Discussion

TEE is used widely during cardiac surgery. Based on the American Society of Anesthesiologists and the Society of Cardiovascular Anesthesiologists Task Force practice guidelines, the use of TEE in our patient was strongly indicated [3]. TEE is considered as a safe procedure, but it may result in serious complications, such as esophageal injury, vocal cord paralysis, arrhythmia, hypotension, seizure, and cardiac arrest [4]. An upper gastrointestinal tract injury is a rare, devastating complication of TEE. The incidence of iatrogenic esophageal perforation by TEE is 0.03–0.09% [5, 6]. The incidence of thoracic esophageal perforation during TEE examination is higher in the intraoperative setting than in a nonoperative setting [7].

There are various mechanisms for esophageal injury caused by TEE. A blind insertion, advancement, flexion, or manipulation of the TEE probe may result in mechanical trauma to the upper gastrointestinal tract [8]. Prolonged, continuous pressure by the TEE probe may reduce blood supply at the esophagus and cause necrosis [9]. The heat or ultrasound energy produced by the TEE probe may contribute to esophageal injury [7]. In our patient, the distal thoracic segment of the esophagus was injured. The TEE probe was retracted into the upper esophagus after each examination to prevent gastrointestinal injury. This repeated maneuvering of the probe may paradoxically increase the risk of esophageal perforation (Fig. 3). A high probe temperature during rewarming may also result in esophageal perforation. Avoiding unnecessary movement of the TEE probe and keeping the TEE probe normothermic after the examination is recommended to prevent esophageal injury.
Fig. 3

Schematic diagram of mechanisms of esophageal perforation by transesophageal echocardiographic probe

Our patient did not have common risk factors for esophageal injury, such as a history of dysphagia, esophageal disease, chest radiation, large left atrium, chronic steroid treatment, cervical vertebrae osteophytic change, or resistance during TEE insertion. Our patient did have severe atherosclerotic vascular disease, which required a carotid endarterectomy before CABG. The circulation of the esophagus may be compromised in patients with atherosclerotic disease [10].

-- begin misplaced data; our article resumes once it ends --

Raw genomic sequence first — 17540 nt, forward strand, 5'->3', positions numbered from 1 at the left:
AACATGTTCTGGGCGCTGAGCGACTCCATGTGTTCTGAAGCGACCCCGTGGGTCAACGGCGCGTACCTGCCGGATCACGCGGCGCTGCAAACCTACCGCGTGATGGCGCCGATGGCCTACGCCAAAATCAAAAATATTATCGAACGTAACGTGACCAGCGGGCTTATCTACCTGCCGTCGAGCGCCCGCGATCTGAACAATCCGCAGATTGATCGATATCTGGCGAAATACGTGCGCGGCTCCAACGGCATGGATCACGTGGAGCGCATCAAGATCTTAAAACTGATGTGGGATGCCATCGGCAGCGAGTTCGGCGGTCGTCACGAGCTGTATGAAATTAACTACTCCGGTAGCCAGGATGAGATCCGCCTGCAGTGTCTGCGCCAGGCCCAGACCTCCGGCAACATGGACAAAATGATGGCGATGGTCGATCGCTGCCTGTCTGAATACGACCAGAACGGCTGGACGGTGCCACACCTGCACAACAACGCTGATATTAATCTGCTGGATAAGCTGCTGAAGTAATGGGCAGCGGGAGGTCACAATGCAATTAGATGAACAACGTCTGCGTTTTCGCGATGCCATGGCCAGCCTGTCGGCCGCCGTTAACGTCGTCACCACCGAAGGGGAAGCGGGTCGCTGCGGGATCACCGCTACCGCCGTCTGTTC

The mortality of gastrointestinal perforation ranges from 10% to 56% [11, 12]. Delayed detection of esophageal perforation may lead to mediastinitis, severe sepsis, and death. In patients who are sedated after cardiac surgery, it is nearly impossible to detect the signs of esophageal injury, such as vomiting and pain. Chest radiographs often appear normal in patients with esophageal injury [13]. In our patient, postoperative chest radiographs did not show any sign of esophageal perforation, including pneumomediastinum. The patient’s nonspecific postoperative fever was the only objective sign of esophageal injury. Chest computed tomography for postoperative coronary artery evaluation revealed the esophageal injury, and subsequent esophagography confirmed the diagnosis. We believe that adequate conservative management with fasting enabled our patient to survive without complications. We recommend a high level of suspicion for gastrointestinal tract injury and meticulous evaluation of any postoperative imaging studies in patients with any abnormal findings such as a fever after a cardiac revascularization procedure requiring TEE insertion.

Conclusions

Esophageal perforation can occur with TEE probe insertion when there is no difficulty or resistance in patients with atherosclerotic disease. Therefore, one must always consider the possibility of gastrointestinal injury after a TEE examination. Appropriate imaging study and a high level of vigilance for esophageal injury after a TEE examination in patients with cardiovascular disease are necessary for appropriate diagnosis and therapy. TEE procedures need to be done carefully, especially in atherosclerotic patients. Careful identification of risk factors and gentle manipulation of the TEE probe may prevent life-threatening complications after a perioperative TEE examination.

Abbreviations

CABG: 

Coronary artery bypass graft

TEE: 

Transesophageal echocardiography

Declarations

Acknowledgements

None.

Funding

None.

Availability of data and material

Not applicable.

Authors’ contributions

YCL and HCK analyzed and interpreted the patient’s data were major contributors to the writing of the manuscript. JHO provided writing assistance and analyzed the data. All authors read and approved the final manuscript.

Competing interests

The authors declare that they have no competing interests.

Ethics approval and consent for publication

We protect patient privacy and do not publish identifying information, including patient names, initials, or hospital numbers. We obtained informed consent for publication from the patient. Written informed consent was obtained from the patient for publication of this case report and any accompanying images. A copy of the written consent is available for review by the Editor-in-Chief of this journal.

Open AccessThis article is distributed under the terms of the Creative Commons Attribution 4.0 International License (http://creativecommons.org/licenses/by/4.0/), which permits unrestricted use, distribution, and reproduction in any medium, provided you give appropriate credit to the original author(s) and the source, provide a link to the Creative Commons license, and indicate if changes were made. The Creative Commons Public Domain Dedication waiver (http://creativecommons.org/publicdomain/zero/1.0/) applies to the data made available in this article, unless otherwise stated.

Authors’ Affiliations

(1)
Department of Anesthesiology and Pain Medicine, Keimyung University School of Medicine

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Copyright

© The Author(s). 2016